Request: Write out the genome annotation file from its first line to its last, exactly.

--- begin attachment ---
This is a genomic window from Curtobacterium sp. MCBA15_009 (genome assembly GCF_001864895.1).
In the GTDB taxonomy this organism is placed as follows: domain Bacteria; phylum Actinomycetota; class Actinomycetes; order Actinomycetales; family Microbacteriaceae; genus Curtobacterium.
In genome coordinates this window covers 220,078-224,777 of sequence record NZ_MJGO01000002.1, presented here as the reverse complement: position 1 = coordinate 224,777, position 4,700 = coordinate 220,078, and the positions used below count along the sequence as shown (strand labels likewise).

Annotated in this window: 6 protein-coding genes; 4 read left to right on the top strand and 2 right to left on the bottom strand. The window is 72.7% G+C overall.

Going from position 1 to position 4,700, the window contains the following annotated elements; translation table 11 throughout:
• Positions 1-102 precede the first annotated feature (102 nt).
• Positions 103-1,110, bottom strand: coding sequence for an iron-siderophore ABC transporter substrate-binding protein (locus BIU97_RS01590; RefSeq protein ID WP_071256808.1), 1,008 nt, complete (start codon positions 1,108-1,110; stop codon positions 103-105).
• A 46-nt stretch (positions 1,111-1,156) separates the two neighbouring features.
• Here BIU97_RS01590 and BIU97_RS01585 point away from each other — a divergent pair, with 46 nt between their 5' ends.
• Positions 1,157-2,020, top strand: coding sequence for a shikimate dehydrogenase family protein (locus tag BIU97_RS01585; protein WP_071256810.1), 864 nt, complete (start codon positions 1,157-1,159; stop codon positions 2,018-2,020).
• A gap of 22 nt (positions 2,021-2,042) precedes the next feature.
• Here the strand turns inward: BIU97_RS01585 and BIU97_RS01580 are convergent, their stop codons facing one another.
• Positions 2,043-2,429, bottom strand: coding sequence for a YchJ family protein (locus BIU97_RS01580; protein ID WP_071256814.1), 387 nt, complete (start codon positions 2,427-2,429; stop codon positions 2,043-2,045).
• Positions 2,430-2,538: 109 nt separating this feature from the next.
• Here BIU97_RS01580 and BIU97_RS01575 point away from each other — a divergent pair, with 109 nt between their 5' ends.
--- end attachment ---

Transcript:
This is a genomic window from Curtobacterium sp. MCBA15_009 (genome assembly GCF_001864895.1).
In the GTDB taxonomy this organism is placed as follows: domain Bacteria; phylum Actinomycetota; class Actinomycetes; order Actinomycetales; family Microbacteriaceae; genus Curtobacterium.
In genome coordinates this window covers 220,078-224,777 of sequence record NZ_MJGO01000002.1, presented here as the reverse complement: position 1 = coordinate 224,777, position 4,700 = coordinate 220,078, and the positions used below count along the sequence as shown (strand labels likewise).

Annotated in this window: 6 protein-coding genes; 4 read left to right on the top strand and 2 right to left on the bottom strand. The window is 72.7% G+C overall.

Going from position 1 to position 4,700, the window contains the following annotated elements; translation table 11 throughout:
• Positions 1-102 precede the first annotated feature (102 nt).
• Positions 103-1,110, bottom strand: coding sequence for an iron-siderophore ABC transporter substrate-binding protein (locus BIU97_RS01590; RefSeq protein ID WP_071256808.1), 1,008 nt, complete (start codon positions 1,108-1,110; stop codon positions 103-105).
• A 46-nt stretch (positions 1,111-1,156) separates the two neighbouring features.
• Here BIU97_RS01590 and BIU97_RS01585 point away from each other — a divergent pair, with 46 nt between their 5' ends.
• Positions 1,157-2,020, top strand: coding sequence for a shikimate dehydrogenase family protein (locus tag BIU97_RS01585; protein WP_071256810.1), 864 nt, complete (start codon positions 1,157-1,159; stop codon positions 2,018-2,020).
• A gap of 22 nt (positions 2,021-2,042) precedes the next feature.
• Here the strand turns inward: BIU97_RS01585 and BIU97_RS01580 are convergent, their stop codons facing one another.
• Positions 2,043-2,429, bottom strand: coding sequence for a YchJ family protein (locus BIU97_RS01580; protein ID WP_071256814.1), 387 nt, complete (start codon positions 2,427-2,429; stop codon positions 2,043-2,045).
• Positions 2,430-2,538: 109 nt separating this feature from the next.
• Here BIU97_RS01580 and BIU97_RS01575 point away from each other — a divergent pair, with 109 nt between their 5' ends.